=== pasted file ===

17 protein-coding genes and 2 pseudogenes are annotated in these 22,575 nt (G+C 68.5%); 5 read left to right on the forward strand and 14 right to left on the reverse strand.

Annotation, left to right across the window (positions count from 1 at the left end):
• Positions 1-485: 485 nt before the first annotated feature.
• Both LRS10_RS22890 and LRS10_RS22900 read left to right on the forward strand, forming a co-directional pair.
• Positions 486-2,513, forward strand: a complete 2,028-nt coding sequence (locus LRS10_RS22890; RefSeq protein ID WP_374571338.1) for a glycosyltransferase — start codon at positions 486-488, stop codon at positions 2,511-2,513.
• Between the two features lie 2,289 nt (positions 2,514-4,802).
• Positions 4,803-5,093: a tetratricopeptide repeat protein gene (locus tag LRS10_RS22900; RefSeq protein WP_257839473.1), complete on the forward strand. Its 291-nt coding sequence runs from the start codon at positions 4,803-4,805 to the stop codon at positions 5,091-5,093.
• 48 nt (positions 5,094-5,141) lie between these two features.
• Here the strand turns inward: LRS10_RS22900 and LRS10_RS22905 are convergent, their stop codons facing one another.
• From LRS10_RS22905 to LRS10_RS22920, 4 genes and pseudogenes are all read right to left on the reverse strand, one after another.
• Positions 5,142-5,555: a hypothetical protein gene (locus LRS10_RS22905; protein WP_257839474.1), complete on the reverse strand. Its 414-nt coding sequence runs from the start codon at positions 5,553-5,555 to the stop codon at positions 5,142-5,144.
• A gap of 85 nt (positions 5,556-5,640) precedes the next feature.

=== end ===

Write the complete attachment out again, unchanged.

17 protein-coding genes and 2 pseudogenes are annotated in these 22,575 nt (G+C 68.5%); 5 read left to right on the forward strand and 14 right to left on the reverse strand.

Annotation, left to right across the window (positions count from 1 at the left end):
• Positions 1-485: 485 nt before the first annotated feature.
• Both LRS10_RS22890 and LRS10_RS22900 read left to right on the forward strand, forming a co-directional pair.
• Positions 486-2,513, forward strand: a complete 2,028-nt coding sequence (locus LRS10_RS22890; RefSeq protein ID WP_374571338.1) for a glycosyltransferase — start codon at positions 486-488, stop codon at positions 2,511-2,513.
• Between the two features lie 2,289 nt (positions 2,514-4,802).
• Positions 4,803-5,093: a tetratricopeptide repeat protein gene (locus tag LRS10_RS22900; RefSeq protein WP_257839473.1), complete on the forward strand. Its 291-nt coding sequence runs from the start codon at positions 4,803-4,805 to the stop codon at positions 5,091-5,093.
• 48 nt (positions 5,094-5,141) lie between these two features.
• Here the strand turns inward: LRS10_RS22900 and LRS10_RS22905 are convergent, their stop codons facing one another.
• From LRS10_RS22905 to LRS10_RS22920, 4 genes and pseudogenes are all read right to left on the reverse strand, one after another.
• Positions 5,142-5,555: a hypothetical protein gene (locus LRS10_RS22905; protein WP_257839474.1), complete on the reverse strand. Its 414-nt coding sequence runs from the start codon at positions 5,553-5,555 to the stop codon at positions 5,142-5,144.
• A gap of 85 nt (positions 5,556-5,640) precedes the next feature.